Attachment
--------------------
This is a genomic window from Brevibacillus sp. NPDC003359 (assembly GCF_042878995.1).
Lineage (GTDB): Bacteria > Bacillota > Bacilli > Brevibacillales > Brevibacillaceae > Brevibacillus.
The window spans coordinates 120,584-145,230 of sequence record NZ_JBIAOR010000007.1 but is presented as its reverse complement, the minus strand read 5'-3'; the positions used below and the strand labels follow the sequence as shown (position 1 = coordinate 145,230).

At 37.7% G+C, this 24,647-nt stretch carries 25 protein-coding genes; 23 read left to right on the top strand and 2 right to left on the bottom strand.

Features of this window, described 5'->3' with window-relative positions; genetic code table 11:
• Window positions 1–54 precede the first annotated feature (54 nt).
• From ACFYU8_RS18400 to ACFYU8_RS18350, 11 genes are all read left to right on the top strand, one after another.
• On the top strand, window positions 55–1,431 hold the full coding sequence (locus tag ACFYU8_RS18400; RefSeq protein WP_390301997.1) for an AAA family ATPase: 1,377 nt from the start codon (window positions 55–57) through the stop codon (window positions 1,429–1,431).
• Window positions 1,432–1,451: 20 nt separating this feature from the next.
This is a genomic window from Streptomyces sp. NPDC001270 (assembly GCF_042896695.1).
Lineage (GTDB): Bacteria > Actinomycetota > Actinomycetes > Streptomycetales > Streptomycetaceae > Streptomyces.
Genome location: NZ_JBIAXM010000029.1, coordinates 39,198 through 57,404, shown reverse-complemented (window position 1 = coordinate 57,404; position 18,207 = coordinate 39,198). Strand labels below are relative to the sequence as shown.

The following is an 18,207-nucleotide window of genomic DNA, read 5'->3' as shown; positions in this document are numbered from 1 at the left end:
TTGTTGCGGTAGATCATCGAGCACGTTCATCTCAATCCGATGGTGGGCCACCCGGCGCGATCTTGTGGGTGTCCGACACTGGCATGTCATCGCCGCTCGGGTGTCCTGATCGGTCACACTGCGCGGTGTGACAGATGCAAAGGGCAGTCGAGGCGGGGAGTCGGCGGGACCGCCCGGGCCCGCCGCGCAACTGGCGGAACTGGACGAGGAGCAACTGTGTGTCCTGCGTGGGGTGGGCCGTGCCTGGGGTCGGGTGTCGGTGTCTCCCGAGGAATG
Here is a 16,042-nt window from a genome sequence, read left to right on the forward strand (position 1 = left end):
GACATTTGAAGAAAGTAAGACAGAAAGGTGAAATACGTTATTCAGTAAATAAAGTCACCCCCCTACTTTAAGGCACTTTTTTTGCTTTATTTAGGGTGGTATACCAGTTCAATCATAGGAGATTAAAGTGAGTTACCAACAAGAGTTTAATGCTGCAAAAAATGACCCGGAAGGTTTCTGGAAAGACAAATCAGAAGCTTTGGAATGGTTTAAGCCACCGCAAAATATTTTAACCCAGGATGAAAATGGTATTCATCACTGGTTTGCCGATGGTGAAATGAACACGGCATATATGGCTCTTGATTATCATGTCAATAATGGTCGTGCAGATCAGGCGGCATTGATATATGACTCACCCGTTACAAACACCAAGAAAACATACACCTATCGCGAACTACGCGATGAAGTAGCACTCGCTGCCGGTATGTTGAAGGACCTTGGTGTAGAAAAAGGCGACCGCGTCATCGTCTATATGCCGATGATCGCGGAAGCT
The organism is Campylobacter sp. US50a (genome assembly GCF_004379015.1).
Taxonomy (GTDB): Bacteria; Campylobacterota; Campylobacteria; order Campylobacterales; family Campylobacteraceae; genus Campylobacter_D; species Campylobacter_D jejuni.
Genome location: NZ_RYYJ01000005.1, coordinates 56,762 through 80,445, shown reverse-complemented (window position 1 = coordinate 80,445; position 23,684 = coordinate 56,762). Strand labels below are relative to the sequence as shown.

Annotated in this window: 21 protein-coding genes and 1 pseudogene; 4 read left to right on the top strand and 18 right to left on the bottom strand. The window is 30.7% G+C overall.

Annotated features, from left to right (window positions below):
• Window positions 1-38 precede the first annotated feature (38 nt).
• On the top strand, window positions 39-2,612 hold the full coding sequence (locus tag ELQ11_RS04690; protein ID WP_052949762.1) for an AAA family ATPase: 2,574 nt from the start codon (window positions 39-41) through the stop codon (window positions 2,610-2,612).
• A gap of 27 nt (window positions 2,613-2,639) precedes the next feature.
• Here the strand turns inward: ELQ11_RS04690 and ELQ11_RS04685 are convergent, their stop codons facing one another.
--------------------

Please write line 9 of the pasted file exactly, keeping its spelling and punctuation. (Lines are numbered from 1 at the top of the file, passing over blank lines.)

• Window positions 1,432–1,451: 20 nt separating this feature from the next.